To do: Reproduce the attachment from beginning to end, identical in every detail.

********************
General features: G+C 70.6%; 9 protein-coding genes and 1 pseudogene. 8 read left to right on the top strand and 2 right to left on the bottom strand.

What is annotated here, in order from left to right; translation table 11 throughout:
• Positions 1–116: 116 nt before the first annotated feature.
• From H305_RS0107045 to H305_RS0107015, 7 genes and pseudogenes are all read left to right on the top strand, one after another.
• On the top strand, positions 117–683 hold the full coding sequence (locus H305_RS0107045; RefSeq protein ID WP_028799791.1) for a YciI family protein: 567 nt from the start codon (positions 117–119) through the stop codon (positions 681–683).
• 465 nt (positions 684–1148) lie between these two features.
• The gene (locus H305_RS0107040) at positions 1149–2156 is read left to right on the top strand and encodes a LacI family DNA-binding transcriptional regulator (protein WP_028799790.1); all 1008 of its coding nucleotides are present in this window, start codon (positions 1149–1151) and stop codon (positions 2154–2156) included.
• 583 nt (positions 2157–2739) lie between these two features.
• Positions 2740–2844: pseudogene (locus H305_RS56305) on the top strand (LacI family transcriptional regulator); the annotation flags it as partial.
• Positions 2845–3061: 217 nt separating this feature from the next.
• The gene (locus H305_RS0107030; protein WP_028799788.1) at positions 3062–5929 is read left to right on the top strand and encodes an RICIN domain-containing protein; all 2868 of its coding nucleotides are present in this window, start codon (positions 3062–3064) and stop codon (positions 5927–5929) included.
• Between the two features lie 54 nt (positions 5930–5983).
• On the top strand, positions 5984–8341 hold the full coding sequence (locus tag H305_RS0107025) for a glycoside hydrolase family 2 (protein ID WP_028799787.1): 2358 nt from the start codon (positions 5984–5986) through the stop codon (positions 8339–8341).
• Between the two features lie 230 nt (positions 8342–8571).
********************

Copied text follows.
General features: G+C 70.6%; 9 protein-coding genes and 1 pseudogene. 8 read left to right on the top strand and 2 right to left on the bottom strand.

What is annotated here, in order from left to right; translation table 11 throughout:
• Positions 1–116: 116 nt before the first annotated feature.
• From H305_RS0107045 to H305_RS0107015, 7 genes and pseudogenes are all read left to right on the top strand, one after another.
• On the top strand, positions 117–683 hold the full coding sequence (locus H305_RS0107045; RefSeq protein ID WP_028799791.1) for a YciI family protein: 567 nt from the start codon (positions 117–119) through the stop codon (positions 681–683).
• 465 nt (positions 684–1148) lie between these two features.
• The gene (locus H305_RS0107040) at positions 1149–2156 is read left to right on the top strand and encodes a LacI family DNA-binding transcriptional regulator (protein WP_028799790.1); all 1008 of its coding nucleotides are present in this window, start codon (positions 1149–1151) and stop codon (positions 2154–2156) included.
• 583 nt (positions 2157–2739) lie between these two features.
• Positions 2740–2844: pseudogene (locus H305_RS56305) on the top strand (LacI family transcriptional regulator); the annotation flags it as partial.
• Positions 2845–3061: 217 nt separating this feature from the next.
• The gene (locus H305_RS0107030; protein WP_028799788.1) at positions 3062–5929 is read left to right on the top strand and encodes an RICIN domain-containing protein; all 2868 of its coding nucleotides are present in this window, start codon (positions 3062–3064) and stop codon (positions 5927–5929) included.
• Between the two features lie 54 nt (positions 5930–5983).
• On the top strand, positions 5984–8341 hold the full coding sequence (locus tag H305_RS0107025) for a glycoside hydrolase family 2 (protein ID WP_028799787.1): 2358 nt from the start codon (positions 5984–5986) through the stop codon (positions 8339–8341).
• Between the two features lie 230 nt (positions 8342–8571).